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March Date Friday September 8, 2006 March Day 84

Good day to all March To Yorktown followers and supporters ~

David calls reveille with a full white moon high in the sky as the red sunrise appears opposite over a fog-covered field. The scene is eerily beautiful.

Bentley Boyd and 9 year old son Truman, have arrived from Newport News during the night, and thinking the Hollingsworth House gate locked, happily slept there on the spot next to the cornfield. Bentley visited us back in Bristol, Pennsylvania and is author of Chester comix, an historic political comic book series, and he is currrently gathering information for an article for his local publication in Williamsburg, Virginia. Bentley is outfitted in period clothes and will march with the army today, replacing Mike Chuckta who left for his Connecticut home yesterday afternoon. Bentley and Truman are travelling north to cover the weekend's event in Brandywine.

The day's march begins.....out of the gate to just a portion of route 40 where the soldiers will take rural Old Philadelphia Road for most of today's journey. It is a pleasant road and the sun is shining as they progress some 14 miles from Elkton to Rogers Tavern in Perryville, Maryland.

Rose runs support with the smaller carriage, and after 4.5 miles, takes the young lad Truman into the wagon. He has done well in keeping step with these seasoned men. We drive ahead to the town of North East, a small village with a main street of colorful shops each bedecked with flowering plants. As we wait for the army, Truman and I walk the main road in search of a post to send our portrait "chip" to headquarters in Connecticut colony. We occasionally stop to admire the shops' merchandise, and when we arrive at the post, I discover that my envelope is empty. Sure that I have taken the wrong envelope from Martha's shelves, Truman and I walk back to the carriage. When the mistress of one shop calls to us to ask if the little boy had dropped a piece of toy that she discovered on the walk after we had passed, Truman and I look inquiringly at one another and tell this lady, "Thank you, but no." I did not correlate these two events, and that I would later regret.

We find the army well up the road and stop with them for our noon meal. Truman is rested and refreshed enough to resume marching, with little more than 4 miles to our destination. Mike has received a communication from Barbara Brown, commissioner of Parks and Recreation in Perryville, reporting that a group of supporters has gathered at the tavern and are anxiously awaiting their arrial We were informed that this reception was scheduled for two to four o'clock and it is now 1:30. Rose is requested to drive ahead to inform the gatherers of the the army's location and estimated time of arrival. Truman takes this opportunity to come along. A group of engineers is encountered building a new bridge on the main incoming road of this town, but hearing of the army's approach, the carriage is allowed to pass, and Officer Hackett waits at the site to facilitate the men's march.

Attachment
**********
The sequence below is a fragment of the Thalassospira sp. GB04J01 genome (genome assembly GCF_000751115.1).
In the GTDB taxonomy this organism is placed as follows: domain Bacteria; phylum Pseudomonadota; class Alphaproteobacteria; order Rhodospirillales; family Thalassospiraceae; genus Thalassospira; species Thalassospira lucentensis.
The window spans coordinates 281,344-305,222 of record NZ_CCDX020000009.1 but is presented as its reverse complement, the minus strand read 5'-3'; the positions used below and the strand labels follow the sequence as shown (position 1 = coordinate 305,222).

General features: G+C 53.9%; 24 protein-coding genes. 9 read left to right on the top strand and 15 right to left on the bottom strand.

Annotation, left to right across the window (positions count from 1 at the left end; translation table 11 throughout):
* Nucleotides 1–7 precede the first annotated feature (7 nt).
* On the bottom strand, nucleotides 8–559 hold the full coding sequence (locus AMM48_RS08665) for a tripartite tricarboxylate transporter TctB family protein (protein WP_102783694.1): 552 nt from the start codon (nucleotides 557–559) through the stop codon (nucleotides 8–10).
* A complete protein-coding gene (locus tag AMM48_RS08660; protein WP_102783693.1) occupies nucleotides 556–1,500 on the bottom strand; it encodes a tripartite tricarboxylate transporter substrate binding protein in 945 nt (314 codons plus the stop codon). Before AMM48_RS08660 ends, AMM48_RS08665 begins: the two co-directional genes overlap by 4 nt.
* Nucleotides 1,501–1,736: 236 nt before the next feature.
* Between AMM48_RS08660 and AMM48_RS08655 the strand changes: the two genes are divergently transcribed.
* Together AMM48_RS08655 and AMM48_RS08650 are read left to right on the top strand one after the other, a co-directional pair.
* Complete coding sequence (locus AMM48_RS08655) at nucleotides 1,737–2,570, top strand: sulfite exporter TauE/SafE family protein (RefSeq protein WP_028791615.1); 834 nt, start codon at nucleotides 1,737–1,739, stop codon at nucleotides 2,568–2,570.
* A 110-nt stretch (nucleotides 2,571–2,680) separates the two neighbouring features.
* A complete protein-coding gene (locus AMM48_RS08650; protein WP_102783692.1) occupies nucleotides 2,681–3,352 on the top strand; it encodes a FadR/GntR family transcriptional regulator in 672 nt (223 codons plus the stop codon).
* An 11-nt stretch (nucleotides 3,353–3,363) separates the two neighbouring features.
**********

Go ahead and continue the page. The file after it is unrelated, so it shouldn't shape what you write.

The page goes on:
Rogers Tavern is an historic beauty...a red two-story brick building nestled in a wooded area on the bank of the Susquehanna River, and is currently in the restoration process. The expectant crowd's numbers have dwindled a bit, but the enthusiasm for the army has not. As the men arrive, many portraits are taken and representatives from the Rising Sun Historical Preservation Society and Head of Elk DAR are splendid in their fine period dresses. Barbara has arranged for a complete dinner for the army to be provided by a local establishment. We chat with Sandy Anderson and look forward to our stop at the Rising Sun Inn in a week's time. We thank everyone for their kindness.

When the socializing ends, Bentley treats us all to a local treat of ice cream and we all leave to fetch Martha still stationed at the Hollingsworth House. Bentley and Truman bid us farewell as they continue their journey northward.

Martha and the smaller carriage now wind their ways toward the night's camp at the Susquehanna Lockhouse Museum. We cross the Susquehanna River Bridge,and are greeted by Betsy Keithley at the museum.

The men set their tents on the green lawn facing the lock and the large bridge, and we all share the wonderful bounty that Barbara has provided. Alan Weir with his Boy Scout troop 802 has arrived to camp for the night, and they also prepare a beef stew cooked over an open fire, much to the men's enjoyment.

It has been another busy and beautiful day. Merci, mon Dieu....Merci, tout le monde. A demain.

Avec Amour,